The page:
Once upon a time (1993), back when Charles Barkley was known better as a professional basketball player and not an analyst with a bad golf swing, he famously declared that athletes shouldn’t be role models. Nike even made a commercial about it. And while many people agreed with the underlying point the Round Mound of Rebound was making, the comment left a bad taste in the mouths of the public because the reality is that it doesn’t matter if you WANT to be a role model – sometimes you just are.
It’s the same for leaders. You may think you were hired for your business acumen, or your ability to set a vision for the company and produce results. Okay, you’ve got me there – you were hired for those reasons. But there is another line in your job description that may or may not be explicitly stated. As Uncle Ben tells Peter Parker, with great power comes great responsibility. And that responsibility is to be a role model to your organization.
This idea – “the shadow of the leader” – has been around for a long time, but was first studied in business organizations in Larry Senn’s 1970 doctoral dissertation (and his company Senn Delaney is still rocking the concept). Remember when you were a kid and you used to dress up like a super hero? Employees are kind of like that kid – they emulate the people they look up to, or who have control over them.
Here’s another way to think of it:
Think of a family tradition that has been passed down generation after generation. It might be a phrase that everyone uses, a certain way you cook something, game night, anything. For example, when I make a pizza, I always cut it into squares. Why? Because that’s the way my dad always did it. There is no real reason to cut a pizza into squares – in fact, some would argue it’s very inefficient. But that’s how pizza was cut in my house, and so that’s how I cut it.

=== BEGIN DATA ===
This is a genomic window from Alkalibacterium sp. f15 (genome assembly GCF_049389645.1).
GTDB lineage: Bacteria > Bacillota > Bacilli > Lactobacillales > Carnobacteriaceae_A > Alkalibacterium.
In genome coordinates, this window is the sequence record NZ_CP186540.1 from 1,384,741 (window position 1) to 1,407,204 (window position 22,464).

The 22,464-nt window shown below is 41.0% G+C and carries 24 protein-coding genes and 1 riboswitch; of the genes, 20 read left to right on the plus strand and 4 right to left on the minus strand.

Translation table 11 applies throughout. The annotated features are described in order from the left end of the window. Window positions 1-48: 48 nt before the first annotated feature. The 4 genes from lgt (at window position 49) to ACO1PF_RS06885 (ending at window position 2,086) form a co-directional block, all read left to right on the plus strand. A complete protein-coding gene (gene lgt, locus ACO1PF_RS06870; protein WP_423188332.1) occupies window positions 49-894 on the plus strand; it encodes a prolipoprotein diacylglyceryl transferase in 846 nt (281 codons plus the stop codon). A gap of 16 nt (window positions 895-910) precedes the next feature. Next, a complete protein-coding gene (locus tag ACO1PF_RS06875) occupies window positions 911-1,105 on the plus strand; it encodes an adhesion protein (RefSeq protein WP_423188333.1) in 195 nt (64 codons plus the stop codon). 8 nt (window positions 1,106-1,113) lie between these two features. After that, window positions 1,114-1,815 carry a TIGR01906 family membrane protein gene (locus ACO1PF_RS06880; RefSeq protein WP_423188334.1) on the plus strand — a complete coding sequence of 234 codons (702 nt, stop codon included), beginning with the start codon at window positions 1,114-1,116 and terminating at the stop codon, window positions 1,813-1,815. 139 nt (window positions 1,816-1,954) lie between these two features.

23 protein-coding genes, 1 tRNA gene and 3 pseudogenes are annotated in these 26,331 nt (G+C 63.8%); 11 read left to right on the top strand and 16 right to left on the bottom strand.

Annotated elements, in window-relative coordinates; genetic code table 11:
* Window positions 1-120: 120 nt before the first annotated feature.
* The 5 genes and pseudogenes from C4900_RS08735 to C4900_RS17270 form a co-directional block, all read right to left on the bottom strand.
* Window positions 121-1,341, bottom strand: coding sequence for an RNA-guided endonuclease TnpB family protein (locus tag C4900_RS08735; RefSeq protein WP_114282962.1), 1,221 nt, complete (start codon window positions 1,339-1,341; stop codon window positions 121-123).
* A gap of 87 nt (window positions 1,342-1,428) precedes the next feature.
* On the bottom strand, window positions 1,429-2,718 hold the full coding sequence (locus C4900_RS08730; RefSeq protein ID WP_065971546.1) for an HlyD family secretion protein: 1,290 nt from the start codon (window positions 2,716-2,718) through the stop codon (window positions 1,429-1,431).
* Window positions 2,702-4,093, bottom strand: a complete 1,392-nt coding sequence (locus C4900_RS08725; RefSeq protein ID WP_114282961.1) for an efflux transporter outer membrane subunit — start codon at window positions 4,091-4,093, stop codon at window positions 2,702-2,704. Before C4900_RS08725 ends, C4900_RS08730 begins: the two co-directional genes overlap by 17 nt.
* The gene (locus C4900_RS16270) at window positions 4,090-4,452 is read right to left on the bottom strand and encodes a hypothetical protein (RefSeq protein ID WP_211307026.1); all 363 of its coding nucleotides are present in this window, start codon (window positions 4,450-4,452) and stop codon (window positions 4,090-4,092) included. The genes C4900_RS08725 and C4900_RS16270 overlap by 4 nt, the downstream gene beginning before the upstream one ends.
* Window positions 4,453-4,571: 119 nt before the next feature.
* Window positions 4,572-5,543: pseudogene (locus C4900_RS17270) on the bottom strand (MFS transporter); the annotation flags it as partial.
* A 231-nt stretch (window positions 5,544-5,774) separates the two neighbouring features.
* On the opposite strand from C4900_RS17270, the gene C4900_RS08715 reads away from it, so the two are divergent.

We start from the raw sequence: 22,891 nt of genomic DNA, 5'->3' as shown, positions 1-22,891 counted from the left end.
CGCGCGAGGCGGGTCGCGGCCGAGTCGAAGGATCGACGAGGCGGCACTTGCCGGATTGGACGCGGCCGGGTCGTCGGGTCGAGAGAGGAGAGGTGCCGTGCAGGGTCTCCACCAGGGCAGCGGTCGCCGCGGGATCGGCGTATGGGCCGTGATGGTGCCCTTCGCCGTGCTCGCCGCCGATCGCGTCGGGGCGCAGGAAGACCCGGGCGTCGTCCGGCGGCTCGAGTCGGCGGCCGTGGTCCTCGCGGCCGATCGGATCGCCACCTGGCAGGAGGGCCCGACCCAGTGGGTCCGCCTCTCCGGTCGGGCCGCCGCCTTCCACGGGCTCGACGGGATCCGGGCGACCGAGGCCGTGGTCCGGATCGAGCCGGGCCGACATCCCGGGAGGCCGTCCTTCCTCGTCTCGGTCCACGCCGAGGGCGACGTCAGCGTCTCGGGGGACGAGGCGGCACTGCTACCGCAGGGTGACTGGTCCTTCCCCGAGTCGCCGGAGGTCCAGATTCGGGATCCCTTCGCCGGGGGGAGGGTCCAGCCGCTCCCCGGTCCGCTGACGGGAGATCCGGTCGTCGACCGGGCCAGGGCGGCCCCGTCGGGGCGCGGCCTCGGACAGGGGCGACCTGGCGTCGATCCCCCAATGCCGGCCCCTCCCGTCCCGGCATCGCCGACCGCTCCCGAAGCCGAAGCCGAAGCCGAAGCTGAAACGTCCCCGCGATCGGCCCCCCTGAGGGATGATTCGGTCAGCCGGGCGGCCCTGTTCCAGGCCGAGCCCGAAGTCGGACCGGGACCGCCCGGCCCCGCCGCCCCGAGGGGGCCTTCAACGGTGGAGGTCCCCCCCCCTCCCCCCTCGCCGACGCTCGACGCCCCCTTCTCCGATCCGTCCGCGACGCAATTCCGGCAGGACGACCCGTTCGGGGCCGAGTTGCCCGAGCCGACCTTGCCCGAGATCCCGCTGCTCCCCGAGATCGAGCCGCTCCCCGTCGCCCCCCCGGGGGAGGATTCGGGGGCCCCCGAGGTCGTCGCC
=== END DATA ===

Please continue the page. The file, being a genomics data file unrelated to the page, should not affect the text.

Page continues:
In your organization, you’re the one cutting the pizza into squares.
The leader of an organization casts a shadow that influences the group culture. This shadow may be weak or powerful, but it always exists. Whole organizations often take on aspects of the personality of a strong leader (think Apple, Microsoft, Southwest, Virgin, etc.). It’s not so much that leaders force their style and values on others, but that employees tend to look upwards for clues as to what is important, how to get ahead in the organization, and how to fit in.
This is the power of the shadow in action – the power to shape and influence the character of an organization. Do you know what kind of shadow you’re casting?
One of the best things about the shadow of the leader is that you have the power to control it – you can take specific actions that will help you cast the shadow you want in order to create the culture you want. Below are some questions you can answer to help you be the leader you want people to emulate:
- What are the elements of your shadow, both strengths (things you like) and challenges (things you dislike)?
- What values, beliefs, and standards are in place within your organization because of these elements? Is that what you want?
- What behaviors are you seeing in your employees as a result of these elements? Do you like them?
- What elements of your shadow come from your desire to emulate a leader you had at one time? Did you mean to make that choice?
Once you’ve answered those questions, you are ready to create an action plan for change, thereby taking control of your shadow. Complete these sentences to create your action plan:
- The elements I want to change in my shadow are…
- It’s important to change this behavior because…
- I will monitor my behavior by…
- I will know I’ve been successful when…
If you don’t like the shape of your shadow, change it. If you don’t like the shadow of the person above you, step out of it and create your own. Whatever you do, be mindful of your actions – because (despite what Sir Charles might think) people are copying what you do, whether you like it or not.
We don’t choose to be role models, we are chosen. Our only choice is whether to be a good role model or a bad one.
– Karl Malone (well said, Karl!)